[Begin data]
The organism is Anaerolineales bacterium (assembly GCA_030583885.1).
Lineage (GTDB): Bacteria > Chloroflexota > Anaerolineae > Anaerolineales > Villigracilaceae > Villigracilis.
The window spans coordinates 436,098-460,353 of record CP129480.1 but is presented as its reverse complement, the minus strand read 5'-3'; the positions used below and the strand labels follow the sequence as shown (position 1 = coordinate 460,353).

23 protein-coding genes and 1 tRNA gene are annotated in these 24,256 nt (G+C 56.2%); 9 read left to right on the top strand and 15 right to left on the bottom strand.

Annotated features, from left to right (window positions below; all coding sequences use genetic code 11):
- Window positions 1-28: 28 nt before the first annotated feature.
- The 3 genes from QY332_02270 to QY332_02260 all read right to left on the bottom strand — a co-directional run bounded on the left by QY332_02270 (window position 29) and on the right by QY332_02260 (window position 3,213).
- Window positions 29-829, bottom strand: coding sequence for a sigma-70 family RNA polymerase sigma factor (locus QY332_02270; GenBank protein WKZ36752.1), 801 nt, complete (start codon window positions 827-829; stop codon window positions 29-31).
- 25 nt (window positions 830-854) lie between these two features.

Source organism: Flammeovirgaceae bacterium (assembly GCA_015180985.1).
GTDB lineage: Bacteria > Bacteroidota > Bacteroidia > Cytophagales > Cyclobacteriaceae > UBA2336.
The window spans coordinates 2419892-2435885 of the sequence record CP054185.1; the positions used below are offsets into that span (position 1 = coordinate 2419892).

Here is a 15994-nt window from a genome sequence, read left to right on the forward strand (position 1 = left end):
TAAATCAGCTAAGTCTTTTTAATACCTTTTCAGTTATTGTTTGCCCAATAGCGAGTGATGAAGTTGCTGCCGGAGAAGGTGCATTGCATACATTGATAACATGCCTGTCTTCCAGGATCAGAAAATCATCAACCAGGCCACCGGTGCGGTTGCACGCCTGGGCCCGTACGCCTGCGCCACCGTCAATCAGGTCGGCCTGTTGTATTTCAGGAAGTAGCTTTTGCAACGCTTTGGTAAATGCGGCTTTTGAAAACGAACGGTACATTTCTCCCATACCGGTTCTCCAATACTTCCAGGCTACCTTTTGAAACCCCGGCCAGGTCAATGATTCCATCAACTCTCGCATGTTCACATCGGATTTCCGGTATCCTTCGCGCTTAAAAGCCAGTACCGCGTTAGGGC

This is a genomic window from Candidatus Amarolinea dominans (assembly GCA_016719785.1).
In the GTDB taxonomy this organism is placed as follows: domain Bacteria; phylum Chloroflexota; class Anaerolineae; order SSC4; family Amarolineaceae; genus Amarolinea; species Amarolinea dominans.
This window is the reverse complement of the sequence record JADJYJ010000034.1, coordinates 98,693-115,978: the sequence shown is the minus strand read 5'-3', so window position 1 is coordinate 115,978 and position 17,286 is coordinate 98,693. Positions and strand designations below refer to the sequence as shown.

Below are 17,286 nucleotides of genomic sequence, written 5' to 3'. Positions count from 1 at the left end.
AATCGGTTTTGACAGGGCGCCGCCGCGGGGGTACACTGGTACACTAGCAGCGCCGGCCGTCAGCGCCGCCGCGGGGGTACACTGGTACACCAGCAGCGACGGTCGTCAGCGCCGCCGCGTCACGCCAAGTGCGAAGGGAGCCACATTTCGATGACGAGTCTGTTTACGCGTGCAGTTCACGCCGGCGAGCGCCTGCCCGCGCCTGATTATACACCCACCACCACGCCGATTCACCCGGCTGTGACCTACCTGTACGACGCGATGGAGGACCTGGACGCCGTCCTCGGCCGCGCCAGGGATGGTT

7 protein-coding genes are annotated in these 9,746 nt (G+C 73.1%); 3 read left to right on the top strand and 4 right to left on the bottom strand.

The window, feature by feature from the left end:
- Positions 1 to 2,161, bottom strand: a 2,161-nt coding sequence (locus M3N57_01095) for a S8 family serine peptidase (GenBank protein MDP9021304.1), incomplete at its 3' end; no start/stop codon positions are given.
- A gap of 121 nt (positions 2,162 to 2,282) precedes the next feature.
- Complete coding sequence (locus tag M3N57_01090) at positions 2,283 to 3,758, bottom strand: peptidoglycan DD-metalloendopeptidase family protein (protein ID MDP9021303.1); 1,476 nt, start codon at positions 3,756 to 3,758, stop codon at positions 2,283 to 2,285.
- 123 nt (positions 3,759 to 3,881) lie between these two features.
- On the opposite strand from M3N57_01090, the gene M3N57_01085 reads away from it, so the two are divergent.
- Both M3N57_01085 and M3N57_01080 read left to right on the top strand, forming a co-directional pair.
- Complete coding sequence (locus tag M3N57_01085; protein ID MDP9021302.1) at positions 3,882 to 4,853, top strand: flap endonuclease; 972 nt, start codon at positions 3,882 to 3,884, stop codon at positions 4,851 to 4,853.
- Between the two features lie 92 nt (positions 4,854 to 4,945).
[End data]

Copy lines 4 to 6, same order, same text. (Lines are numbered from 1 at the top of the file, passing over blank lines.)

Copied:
23 protein-coding genes and 1 tRNA gene are annotated in these 24,256 nt (G+C 56.2%); 9 read left to right on the top strand and 15 right to left on the bottom strand.

Annotated features, from left to right (window positions below; all coding sequences use genetic code 11):
- Window positions 1-28: 28 nt before the first annotated feature.